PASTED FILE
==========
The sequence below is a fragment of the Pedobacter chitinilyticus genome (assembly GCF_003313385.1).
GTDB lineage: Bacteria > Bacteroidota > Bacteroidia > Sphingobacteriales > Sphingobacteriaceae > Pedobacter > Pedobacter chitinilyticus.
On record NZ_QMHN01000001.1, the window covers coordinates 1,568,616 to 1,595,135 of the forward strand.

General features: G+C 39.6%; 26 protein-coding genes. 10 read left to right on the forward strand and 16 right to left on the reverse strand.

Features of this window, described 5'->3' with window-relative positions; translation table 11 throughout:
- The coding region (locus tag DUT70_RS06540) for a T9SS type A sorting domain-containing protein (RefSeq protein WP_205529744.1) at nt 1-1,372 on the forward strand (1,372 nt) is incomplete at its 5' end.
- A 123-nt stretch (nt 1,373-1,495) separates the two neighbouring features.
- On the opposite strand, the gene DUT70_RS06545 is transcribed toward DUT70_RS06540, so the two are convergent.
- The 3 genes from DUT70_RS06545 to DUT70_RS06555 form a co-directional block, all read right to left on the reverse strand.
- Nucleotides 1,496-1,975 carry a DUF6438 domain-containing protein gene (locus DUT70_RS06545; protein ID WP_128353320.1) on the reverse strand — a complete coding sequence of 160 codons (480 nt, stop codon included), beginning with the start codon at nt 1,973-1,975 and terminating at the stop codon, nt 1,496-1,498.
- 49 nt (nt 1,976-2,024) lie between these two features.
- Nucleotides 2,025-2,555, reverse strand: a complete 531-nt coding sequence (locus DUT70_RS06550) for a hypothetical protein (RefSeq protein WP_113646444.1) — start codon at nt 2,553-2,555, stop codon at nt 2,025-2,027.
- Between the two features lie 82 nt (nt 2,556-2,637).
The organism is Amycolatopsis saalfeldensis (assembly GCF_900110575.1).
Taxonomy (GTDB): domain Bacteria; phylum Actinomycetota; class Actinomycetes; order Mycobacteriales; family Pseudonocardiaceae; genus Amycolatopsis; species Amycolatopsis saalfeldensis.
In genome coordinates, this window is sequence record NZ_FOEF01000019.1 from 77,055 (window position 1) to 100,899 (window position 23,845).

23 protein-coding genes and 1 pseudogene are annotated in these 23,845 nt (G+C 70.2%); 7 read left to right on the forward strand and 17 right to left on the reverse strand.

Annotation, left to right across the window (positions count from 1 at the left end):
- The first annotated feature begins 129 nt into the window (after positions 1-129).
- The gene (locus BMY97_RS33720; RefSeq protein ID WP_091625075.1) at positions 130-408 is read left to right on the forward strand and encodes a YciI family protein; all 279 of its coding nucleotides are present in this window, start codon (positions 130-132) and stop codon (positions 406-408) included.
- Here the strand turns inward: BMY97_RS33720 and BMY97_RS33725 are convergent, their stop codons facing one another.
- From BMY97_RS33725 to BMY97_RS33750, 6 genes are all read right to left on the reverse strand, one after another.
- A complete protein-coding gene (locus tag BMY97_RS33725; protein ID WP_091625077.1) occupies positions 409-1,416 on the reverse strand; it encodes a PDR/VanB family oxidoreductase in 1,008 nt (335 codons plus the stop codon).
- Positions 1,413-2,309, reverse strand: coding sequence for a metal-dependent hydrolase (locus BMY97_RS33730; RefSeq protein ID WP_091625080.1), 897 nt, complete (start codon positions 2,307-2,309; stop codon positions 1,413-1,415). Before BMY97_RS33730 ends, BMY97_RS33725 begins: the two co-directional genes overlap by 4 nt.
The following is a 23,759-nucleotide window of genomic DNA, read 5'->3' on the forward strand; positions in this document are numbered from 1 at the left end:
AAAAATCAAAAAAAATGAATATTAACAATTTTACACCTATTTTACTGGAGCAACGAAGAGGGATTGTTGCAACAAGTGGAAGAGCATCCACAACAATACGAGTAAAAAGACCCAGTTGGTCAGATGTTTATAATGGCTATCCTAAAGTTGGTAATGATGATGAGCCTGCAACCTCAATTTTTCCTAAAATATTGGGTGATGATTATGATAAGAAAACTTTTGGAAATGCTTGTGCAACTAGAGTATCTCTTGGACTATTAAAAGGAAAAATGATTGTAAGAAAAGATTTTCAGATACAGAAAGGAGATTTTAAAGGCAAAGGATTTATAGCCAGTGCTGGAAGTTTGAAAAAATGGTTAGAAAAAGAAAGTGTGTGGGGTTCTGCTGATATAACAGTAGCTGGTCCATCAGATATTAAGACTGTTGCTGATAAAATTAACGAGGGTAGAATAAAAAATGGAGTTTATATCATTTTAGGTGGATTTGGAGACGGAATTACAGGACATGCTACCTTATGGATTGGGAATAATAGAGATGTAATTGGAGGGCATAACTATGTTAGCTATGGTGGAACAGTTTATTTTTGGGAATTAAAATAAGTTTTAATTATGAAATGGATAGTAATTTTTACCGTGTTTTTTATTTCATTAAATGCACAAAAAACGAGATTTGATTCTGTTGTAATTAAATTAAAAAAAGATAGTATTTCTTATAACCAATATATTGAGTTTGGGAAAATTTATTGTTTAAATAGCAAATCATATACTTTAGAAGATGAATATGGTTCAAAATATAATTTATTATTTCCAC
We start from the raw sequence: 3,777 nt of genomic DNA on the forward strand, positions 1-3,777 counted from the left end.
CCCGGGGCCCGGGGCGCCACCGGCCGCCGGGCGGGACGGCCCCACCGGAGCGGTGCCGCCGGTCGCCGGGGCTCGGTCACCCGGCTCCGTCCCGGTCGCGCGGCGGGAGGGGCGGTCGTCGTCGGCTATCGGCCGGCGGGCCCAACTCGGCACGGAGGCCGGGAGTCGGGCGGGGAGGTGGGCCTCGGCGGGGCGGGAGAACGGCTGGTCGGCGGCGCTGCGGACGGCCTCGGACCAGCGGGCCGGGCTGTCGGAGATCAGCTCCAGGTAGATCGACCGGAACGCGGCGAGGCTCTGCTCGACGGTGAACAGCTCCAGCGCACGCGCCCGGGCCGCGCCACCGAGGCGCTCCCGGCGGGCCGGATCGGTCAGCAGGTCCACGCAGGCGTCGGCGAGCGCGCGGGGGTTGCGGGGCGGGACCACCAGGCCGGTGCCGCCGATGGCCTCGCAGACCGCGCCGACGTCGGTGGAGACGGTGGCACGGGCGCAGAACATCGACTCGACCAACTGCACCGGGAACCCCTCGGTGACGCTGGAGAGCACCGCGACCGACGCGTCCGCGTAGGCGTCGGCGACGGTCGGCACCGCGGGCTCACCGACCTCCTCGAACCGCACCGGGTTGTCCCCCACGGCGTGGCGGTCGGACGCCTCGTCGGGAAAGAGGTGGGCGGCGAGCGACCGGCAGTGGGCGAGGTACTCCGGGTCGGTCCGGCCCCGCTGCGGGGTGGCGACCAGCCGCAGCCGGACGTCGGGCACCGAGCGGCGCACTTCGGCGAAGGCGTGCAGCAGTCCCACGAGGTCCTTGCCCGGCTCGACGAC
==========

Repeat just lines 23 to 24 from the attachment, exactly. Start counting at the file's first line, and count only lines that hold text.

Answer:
- A complete protein-coding gene (locus tag BMY97_RS33725; protein ID WP_091625077.1) occupies positions 409-1,416 on the reverse strand; it encodes a PDR/VanB family oxidoreductase in 1,008 nt (335 codons plus the stop codon).
- Positions 1,413-2,309, reverse strand: coding sequence for a metal-dependent hydrolase (locus BMY97_RS33730; RefSeq protein ID WP_091625080.1), 897 nt, complete (start codon positions 2,307-2,309; stop codon positions 1,413-1,415). Before BMY97_RS33730 ends, BMY97_RS33725 begins: the two co-directional genes overlap by 4 nt.